Faith leaders discuss ending stigma at prayer breakfast meeting

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Faith leaders discuss ending stigma at prayer breakfast meeting

17 June 2011

Bishop Yvette Flunder addresses the inter-faith prayer breakfast held at Ford Foundation in New York City on 10 June.
Credit: Barry Mason/EAA

On the closing day of the United Nations General Assembly High Level Meeting on AIDS, faith-leaders came together with people living with HIV, representatives from key populations at higher risk of infection and other partners in the AIDS response to discuss ways to end stigma and to build strong collaborative partnerships for future action at country level. 

The inter-faith prayer breakfast was co-organized by the Ecumenical Advocacy Alliance (EAA), UNAIDS, and UNFPA in collaboration with other religious organizations and was hosted by the Ford Foundation.


Compassion to end stigma

A wide range of different faith traditions participated in the prayer breakfast meeting. Imam Abdul-Malik Ali, from New Jersey, prayed for all to accept the challenges posed by HIV and the need to overcome stigma.  Rev T.K. Nakagaki, Pastor of the Buddhist Church in America, reminded participants of the importance of respect for life, of remembering lives lost due to AIDS and of our interdependence. Rabbi J. Rolando Matalon originally from Buenos Aries, offered a prayer for people living with HIV who suffer from stigma and discrimination. 

The panellists then presented their thoughts on how to strengthen and build cross sectoral partnerships in the HIV response in order to ensure that universal access becomes a reality for all by 2015.

His Excellency the President of Fiji Mr Ratu Epeli Nailatikau said he was reminded of the Bible teachings, “which point us in the direction of searching out the one individual who is marginalized and reaching out to them with compassion.”

It is time to build a bridge between key affected populations and world religious leaders to make sure no one is left behind in the next steps that we all are going to take

Mr Pablo Torres Aguilera, youth advocate from Mexico

Her Excellency Mrs Callista Mutharika, First Lady of the Republic of Malawi; highlighted the key role of faith based organizations in providing both HIV health care and home-based care services in Malawi. 

Faith leaders play an important in the AIDS response as religious institutions provide upwards of 30% of health care and education services across Africa where the almost 70% of new HIV infections occurred in 2009. Voluntary care workers, many of whom are faith-based, make a significant contribution to human resources in countries on the African continent which is home to around 22.5 million people living with HIV.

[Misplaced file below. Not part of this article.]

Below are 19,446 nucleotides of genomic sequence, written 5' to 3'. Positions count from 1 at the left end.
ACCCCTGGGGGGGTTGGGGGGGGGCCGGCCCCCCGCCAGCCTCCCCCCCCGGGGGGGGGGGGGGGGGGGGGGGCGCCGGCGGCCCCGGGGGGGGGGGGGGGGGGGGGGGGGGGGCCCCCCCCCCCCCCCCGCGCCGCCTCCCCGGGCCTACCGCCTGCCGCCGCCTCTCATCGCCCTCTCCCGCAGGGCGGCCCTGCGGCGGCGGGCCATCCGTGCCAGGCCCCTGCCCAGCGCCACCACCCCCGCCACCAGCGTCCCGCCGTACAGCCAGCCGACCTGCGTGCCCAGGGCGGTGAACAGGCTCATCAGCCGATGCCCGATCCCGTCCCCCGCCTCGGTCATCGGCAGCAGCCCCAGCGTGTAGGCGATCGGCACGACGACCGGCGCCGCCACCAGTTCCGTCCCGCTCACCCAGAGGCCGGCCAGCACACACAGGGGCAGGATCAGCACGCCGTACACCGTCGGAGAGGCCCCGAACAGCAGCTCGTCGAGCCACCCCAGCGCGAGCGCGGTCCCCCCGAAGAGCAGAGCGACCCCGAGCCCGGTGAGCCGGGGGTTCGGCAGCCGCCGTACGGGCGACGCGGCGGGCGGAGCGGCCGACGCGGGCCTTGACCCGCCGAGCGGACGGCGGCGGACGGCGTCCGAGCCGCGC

Dr Asha-Rose Migiro, Deputy Secretary-General of the United Nations, reminded the audience of faith leaders and others that those from religious institutions can be among the most effective advocates against stigma. "You are natural activists who can change attitudes."

Bishop Yvette Flunder from the USA spoke on how "our healing must be untied from judgement and tied to justice." This statement became the recurring theme of the breakfast. Building on her words, Mr Pablo Torres Aguilera, a 25-year-old youth advocate from Mexico, issued a strong call for action: “It is time to build a bridge between key affected populations and world religious leaders to make sure no one is left behind in the next steps that we all are going to take,” he said.

This was followed by interactive table discussions among participants in which there was consensus on the importance of responses based on compassion and care as powerful methods of eliminating stigma and discrimination towards people living with HIV.

(From left) UNAIDS Executive Director Mr Michel Sidibé; His Excellency the President of Fiji Mr Ratu Epeli Nailatikau; UNAIDS Deputy Executive Director, Management and External Relations Ms Jan Beagle.
Credit: UNAIDS

Echoing Bishop Flunder's words, participants called for HIV responses that are offered in a way that gives dignity to the people who are most marginalized in society. Participants agreed that the specific naming of the key affected populations is important to give someone dignity and respect—be it men who have sex with men, sex workers, transgender people, people who use drugs or others who face marginalization, stigma and discrimination.

Closing the table discussions co-moderator Bishop Emeritus of Oslo Rev Gunnar Stålsett thanked Mr Torres Aguilera for his remarks, and said: "Thank you for being specific, sometimes we do not dare to mention vulnerable groups by name, you have done that, you have broken the barrier." Co-moderator Rabbi Julie Schonfeld said: "We were blessed with the opportunity to have people of so many faith traditions engaged in dialogue today, with our shared desire to bring HIV deaths to zero"

The breakfast closed with three prayers. Mr Homi D. Gandhi (Zoroastrian Association) offered a prayer for the whole harmony of human kind. Swami Pragyapad from India prayed for protection, nourishment, strength, and that we would not oppose each other. In the closing prayer, the Rev. Leonid Kishkovsky, moderator of Religions for Peace, urged all to "move from words of comfort to courageous action."

Also present at the inter-faith event were Rabbi Julie Schonfeld, Rabbi, Executive Vice President of the Rabbinical Assembly, New York; and Imam Umer Ahmed Ilyasi, President and Chief Imam of the All India Organization of Imams of Mosques, UNAIDS Executive Director Mr Michel Sidibé, Dr Purnima Mane, Deputy Executive Director of UNFPA and Mr Peter Prove, Executive Director of the Ecumenical Advocacy Alliance.